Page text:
The key to the Mathis decision was what the Court believed was an absence of evidence of a safer alternative. The Court found unpersuasive, video evidence of other workers traversing the parapet wall filmed after the accident. The Court of Appeal reasoned if the hazardous condition cannot be avoided by the contractor through reasonable safety measures then the converse must be true, the owner/hirer, must be liable. Whether this is the result the Supreme Court intended, considering its longstanding policy of limiting owner/hirer liability, will be the issue addressed by the Supreme Court this year.
The Effect of Johnson v. Rayethon, Corp.
Following the Court of Appeal decision in Gonzalez v. Mathis, in March, 2019, the Second District Court of Appeal decided Johnson v. Rayethon (2019) 33 Cal. App. 5th 617, which addresses the negligent exercise of retained control and hazardous condition exceptions to the Privette-Toland Doctrine.
Plaintiff Lawrence Johnson was an independent contractor working for ABM Facilities Services, Inc., who provided control room maintenance engineering staff for Rayethon’s plant. At the time of the accident, Rayethon had hired a mechanical contractor XT Systems to remove and replace water cooling towers. Mr. Lawrence was injured when he fell off an unsafe partial extension ladder left by one of XT Systems’ subcontractors while investigating a low water level alarm. On previous occasions, there had been a different platform ladder owned by Rayethon which was left on the cooling tower wall.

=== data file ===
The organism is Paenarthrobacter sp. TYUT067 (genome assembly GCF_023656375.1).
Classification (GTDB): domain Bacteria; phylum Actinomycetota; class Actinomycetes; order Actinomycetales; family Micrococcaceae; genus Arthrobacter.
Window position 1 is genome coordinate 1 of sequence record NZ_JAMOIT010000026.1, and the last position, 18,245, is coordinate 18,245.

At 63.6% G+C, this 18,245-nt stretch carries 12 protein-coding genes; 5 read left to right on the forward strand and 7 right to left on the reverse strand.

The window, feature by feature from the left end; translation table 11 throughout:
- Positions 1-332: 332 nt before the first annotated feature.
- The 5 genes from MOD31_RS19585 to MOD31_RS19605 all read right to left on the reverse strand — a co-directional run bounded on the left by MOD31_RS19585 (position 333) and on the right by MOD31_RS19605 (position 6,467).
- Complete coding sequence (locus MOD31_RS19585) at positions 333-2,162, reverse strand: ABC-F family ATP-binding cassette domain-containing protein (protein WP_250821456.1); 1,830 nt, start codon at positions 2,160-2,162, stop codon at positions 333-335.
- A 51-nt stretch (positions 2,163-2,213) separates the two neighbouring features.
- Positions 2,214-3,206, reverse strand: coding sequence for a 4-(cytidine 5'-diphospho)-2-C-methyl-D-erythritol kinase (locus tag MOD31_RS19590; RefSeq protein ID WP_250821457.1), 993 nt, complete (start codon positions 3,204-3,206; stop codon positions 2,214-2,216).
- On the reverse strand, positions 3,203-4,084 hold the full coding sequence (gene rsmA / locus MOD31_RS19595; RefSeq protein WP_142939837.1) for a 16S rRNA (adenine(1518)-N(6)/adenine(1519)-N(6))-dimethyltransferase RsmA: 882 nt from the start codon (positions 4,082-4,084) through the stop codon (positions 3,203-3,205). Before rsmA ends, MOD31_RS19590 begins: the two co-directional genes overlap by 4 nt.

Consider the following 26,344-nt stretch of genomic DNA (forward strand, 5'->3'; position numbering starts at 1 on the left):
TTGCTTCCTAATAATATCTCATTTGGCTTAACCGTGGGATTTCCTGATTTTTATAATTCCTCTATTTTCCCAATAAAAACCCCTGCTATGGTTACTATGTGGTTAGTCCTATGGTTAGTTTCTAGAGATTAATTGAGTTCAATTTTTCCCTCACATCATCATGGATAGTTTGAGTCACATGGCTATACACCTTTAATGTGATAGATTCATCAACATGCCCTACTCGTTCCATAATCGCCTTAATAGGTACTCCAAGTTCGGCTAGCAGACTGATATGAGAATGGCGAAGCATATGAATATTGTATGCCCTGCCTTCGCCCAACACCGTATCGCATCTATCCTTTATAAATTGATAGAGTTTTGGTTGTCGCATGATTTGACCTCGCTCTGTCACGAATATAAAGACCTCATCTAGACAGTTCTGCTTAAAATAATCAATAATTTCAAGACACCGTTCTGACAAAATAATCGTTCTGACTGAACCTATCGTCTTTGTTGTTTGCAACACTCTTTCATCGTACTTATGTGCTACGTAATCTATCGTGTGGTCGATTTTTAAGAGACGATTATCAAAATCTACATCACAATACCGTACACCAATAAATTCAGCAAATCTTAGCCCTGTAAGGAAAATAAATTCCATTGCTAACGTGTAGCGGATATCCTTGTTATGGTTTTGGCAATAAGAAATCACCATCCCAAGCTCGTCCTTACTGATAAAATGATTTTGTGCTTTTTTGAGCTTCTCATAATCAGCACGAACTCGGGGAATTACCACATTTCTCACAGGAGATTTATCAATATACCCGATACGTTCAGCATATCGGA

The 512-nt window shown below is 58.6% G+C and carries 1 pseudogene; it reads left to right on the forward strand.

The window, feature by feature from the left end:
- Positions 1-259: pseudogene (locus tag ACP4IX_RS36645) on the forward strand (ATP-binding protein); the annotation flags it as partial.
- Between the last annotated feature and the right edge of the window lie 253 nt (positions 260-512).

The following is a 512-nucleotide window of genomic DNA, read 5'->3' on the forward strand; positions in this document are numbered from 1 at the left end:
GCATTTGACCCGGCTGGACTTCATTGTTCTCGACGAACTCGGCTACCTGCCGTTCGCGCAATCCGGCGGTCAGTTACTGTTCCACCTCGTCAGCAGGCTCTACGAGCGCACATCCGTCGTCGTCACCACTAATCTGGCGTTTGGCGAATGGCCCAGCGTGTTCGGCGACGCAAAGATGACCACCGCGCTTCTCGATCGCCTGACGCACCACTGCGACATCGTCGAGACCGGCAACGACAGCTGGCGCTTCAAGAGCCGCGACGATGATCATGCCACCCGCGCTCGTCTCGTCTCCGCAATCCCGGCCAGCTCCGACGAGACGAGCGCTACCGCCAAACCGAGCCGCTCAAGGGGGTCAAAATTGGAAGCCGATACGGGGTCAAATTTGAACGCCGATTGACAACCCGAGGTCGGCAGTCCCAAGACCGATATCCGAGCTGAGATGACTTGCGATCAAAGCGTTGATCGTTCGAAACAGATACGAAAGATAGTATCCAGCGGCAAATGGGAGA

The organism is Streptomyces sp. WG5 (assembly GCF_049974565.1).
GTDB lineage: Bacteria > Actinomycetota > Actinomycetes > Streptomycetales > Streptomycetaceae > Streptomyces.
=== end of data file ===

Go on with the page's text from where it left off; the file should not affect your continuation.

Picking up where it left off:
First, the Court addressed the issue of the negligent exercise of retained control under Hooker, supra. On appeal, Mr. Johnson argued Rayethon affirmatively contributed to his accident by omission, namely not providing the usual ladder which was left on the tower wall. The Court did not agree because there was evidence Rayethon provided other safer ladders which Mr. Johnson conceded were located in the same building where he worked.
Next, the Court analyzed the facts based on the hazardous condition exception in Kinsman, supra. Even assuming the ladder in question was a concealed hazard, the Court found the exception for concealed hazardous conditions did not apply because Rayethon did not know about the ladder left by XT. Assuming, on the other hand, the subject ladder is considered an open hazard, the Court reasoned there was ample evidence of the availability of safer “A frame” ladder, and therefore, the open hazards exception did not apply.
Comparatively then, the real difference between the appellate level holdings in Gonzalez and Johnson comes down to evidence of safer alternatives and perhaps the quality of defense counsel. In Johnson, the plaintiff conceded he was aware of the existence of safer ladders. In Gonzalez, the defense offered a subsequent video showing other workers traversing the parapet wall, which was not sufficient to demonstrate the condition at the time of the accident.
The Supreme Court’s review of Gonzalez v. Mathis will address the issue of whether an injured contractor can sue the owner/hirer when there is a known hazard which a contractor is essentially forced to encounter because it cannot be avoided through reasonably safety precautions. The facts in the Gonzalez case would suggest there was a safer way to access the roof, Mr. Gonzalez had been cleaning the subject skylight for twenty years. Therefore, it is expected the Supreme Court granted review to overturn the Court of Appeals and address any loopholes in the Kinsman decision.